(CN) - Federal pre-emption cannot block a class action alleging that Pacific Life Insurance Company charges excessive fees, the 9th Circuit ruled Wednesday.
A group of investors that purchased variable universal life insurance policies from Pacific Life filed a class action in California claiming that the company's "cost of insurance" fee is out of step with industry standards.
Variable universal life insurance is connected to investments and allows the policyholder to borrow against gains. Both the 11th and 7th Circuits have previously ruled that such policies are securities under federal law.
The Securities Litigation Uniform Standards Act of 1998 (SLUSA) bars state-level claims for "misrepresentations or fraudulent omission in connection with the purchase or sale of covered securities."
U.S. District Judge David Carter dismissed the investors' case in Santa Ana, finding that the SLUSA precluded the claims for breach of contract, bad faith and unfair competition under California law.
Even after giving the plaintiffs two chances to amend the complaint, Judge Carter found that it still contained references to "hidden loads and concealment," and thus was precluded by the federal law.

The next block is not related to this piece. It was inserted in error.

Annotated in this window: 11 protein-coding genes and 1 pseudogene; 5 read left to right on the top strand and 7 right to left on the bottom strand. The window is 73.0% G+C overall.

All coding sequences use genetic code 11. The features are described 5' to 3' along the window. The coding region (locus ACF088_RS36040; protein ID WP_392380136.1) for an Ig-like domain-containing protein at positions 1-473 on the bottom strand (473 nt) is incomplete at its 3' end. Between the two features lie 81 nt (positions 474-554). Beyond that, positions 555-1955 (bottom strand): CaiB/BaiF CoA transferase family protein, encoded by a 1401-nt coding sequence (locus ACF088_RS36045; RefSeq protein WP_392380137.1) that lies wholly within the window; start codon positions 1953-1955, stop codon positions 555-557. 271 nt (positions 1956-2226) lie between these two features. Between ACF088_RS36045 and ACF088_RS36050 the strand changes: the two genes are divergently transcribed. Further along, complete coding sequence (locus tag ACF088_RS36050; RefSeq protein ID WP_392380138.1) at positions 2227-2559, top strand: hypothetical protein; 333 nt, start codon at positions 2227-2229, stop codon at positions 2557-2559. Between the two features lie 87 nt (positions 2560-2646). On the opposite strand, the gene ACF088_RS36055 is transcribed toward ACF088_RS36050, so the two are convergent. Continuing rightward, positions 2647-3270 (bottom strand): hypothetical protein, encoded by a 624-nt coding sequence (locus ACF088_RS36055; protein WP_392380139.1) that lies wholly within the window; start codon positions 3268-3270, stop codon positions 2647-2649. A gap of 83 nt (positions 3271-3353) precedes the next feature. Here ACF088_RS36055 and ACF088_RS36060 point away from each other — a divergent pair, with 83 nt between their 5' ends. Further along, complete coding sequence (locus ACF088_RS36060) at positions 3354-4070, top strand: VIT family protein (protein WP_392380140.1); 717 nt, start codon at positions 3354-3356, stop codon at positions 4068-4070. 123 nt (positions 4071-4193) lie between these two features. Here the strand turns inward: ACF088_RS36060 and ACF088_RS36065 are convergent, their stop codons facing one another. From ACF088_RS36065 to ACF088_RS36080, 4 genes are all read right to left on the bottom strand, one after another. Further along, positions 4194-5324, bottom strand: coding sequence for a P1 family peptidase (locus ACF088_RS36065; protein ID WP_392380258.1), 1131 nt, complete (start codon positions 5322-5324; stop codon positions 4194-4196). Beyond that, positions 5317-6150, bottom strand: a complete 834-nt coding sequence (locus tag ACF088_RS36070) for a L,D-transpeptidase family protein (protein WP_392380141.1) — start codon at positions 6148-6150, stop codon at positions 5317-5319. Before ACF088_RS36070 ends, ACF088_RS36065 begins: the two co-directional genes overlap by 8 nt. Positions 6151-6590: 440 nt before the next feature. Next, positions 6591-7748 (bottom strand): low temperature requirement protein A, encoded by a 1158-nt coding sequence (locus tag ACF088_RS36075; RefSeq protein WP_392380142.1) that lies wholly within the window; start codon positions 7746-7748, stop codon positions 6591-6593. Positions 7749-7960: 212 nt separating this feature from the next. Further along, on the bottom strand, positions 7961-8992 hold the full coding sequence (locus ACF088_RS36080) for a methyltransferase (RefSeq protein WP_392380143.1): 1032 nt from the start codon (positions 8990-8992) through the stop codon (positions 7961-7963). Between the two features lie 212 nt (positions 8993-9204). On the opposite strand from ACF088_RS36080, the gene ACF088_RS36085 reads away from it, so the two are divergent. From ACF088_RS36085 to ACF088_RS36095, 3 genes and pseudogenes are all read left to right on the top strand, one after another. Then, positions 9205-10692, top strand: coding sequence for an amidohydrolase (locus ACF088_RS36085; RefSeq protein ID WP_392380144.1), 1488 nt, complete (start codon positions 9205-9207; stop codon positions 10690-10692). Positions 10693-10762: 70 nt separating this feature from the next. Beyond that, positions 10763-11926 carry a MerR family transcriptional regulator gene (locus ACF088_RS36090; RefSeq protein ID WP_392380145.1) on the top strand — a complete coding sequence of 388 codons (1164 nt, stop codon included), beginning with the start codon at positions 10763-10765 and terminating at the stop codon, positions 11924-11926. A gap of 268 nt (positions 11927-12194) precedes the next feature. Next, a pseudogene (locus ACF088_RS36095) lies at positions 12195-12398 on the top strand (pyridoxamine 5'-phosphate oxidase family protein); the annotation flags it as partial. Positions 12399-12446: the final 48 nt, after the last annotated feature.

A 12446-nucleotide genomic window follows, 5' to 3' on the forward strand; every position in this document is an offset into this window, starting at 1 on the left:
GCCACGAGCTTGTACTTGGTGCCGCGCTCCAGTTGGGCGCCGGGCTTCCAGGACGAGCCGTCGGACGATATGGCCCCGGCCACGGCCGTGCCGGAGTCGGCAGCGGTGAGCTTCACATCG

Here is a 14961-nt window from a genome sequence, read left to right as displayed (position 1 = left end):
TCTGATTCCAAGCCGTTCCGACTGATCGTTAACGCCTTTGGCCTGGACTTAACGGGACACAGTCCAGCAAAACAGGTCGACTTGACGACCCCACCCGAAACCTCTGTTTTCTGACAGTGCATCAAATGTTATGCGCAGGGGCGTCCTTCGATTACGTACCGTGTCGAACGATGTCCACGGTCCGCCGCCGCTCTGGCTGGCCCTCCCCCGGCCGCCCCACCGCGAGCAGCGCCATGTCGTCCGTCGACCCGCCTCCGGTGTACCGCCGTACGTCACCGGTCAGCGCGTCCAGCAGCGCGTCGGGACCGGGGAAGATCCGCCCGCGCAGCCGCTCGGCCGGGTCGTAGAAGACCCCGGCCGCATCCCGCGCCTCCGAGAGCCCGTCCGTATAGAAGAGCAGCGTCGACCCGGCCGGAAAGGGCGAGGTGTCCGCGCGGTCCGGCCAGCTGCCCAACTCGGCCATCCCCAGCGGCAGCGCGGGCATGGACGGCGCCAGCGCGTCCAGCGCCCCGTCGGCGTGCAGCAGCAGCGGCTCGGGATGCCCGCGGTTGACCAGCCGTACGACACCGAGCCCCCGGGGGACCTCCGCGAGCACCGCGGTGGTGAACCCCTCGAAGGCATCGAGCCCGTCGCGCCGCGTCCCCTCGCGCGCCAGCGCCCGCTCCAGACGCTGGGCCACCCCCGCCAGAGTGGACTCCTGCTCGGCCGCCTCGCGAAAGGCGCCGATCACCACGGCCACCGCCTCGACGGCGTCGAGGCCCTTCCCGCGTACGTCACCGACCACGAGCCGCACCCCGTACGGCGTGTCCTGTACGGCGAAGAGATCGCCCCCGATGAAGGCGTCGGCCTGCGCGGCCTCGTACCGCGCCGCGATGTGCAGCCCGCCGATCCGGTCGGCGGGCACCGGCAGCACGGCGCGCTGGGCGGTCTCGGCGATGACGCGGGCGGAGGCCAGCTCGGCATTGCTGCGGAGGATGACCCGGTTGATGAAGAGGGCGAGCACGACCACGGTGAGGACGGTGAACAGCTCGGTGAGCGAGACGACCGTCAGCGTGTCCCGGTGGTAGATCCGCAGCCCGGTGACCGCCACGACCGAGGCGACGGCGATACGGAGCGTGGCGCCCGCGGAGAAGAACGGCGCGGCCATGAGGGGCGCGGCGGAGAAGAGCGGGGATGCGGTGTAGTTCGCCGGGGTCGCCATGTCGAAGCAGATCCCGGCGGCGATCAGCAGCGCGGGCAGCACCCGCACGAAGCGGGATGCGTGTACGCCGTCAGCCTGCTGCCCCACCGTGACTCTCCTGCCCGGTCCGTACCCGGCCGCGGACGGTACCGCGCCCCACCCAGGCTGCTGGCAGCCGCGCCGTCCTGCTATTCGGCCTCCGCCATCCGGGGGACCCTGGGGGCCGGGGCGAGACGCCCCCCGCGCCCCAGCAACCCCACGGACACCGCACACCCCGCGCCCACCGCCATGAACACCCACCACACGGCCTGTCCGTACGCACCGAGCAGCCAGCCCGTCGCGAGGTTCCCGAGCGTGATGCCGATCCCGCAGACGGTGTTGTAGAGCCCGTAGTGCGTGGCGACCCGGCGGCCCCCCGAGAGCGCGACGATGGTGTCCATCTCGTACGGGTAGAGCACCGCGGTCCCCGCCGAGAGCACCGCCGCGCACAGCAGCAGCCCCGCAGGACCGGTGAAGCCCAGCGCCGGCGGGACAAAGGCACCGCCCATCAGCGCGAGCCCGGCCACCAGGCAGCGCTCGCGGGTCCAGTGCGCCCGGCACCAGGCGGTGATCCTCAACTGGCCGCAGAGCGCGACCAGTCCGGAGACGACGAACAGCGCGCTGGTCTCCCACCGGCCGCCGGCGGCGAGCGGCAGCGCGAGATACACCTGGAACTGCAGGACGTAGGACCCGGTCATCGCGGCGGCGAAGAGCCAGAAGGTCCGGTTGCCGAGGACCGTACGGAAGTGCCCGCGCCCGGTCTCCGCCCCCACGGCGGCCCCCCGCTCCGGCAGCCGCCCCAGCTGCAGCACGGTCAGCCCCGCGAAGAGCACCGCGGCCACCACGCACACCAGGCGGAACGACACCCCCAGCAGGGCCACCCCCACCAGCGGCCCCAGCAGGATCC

But a unanimous federal appeals panel entered a partial reversal Wednesday.
"The class claims for breach of contract and breach of the duty of good faith and fair dealing are not precluded by SLUSA, even if such claims relate to the purchase or sale of a covered security," Chief Judge Alex Kozinski wrote for panel in Pasadena.
"Plaintiffs allege that their insurer promised one thing and delivered another," he added. "That's a straightforward contract claim that doesn't rest on misrepresentation or fraudulent omission."
The panel revived the contract claims "on the condition that plaintiffs amend their complaint to remove any reference to deliberate concealment or fraudulent omission."
The state-level unfair competition claims remain lost. "To succeed on this claim, plaintiffs need not show that Pacific misrepresented the cost of insurance or omitted critical details," Kozinski wrote. "They need only persuade the court that theirs is the better reading of the contract term."
"Just as plaintiffs cannot avoid SLUSA through crafty pleading, defendants may not recast contract claims as fraud claims by arguing that they 'really' involve deception or misrepresentation," he added.
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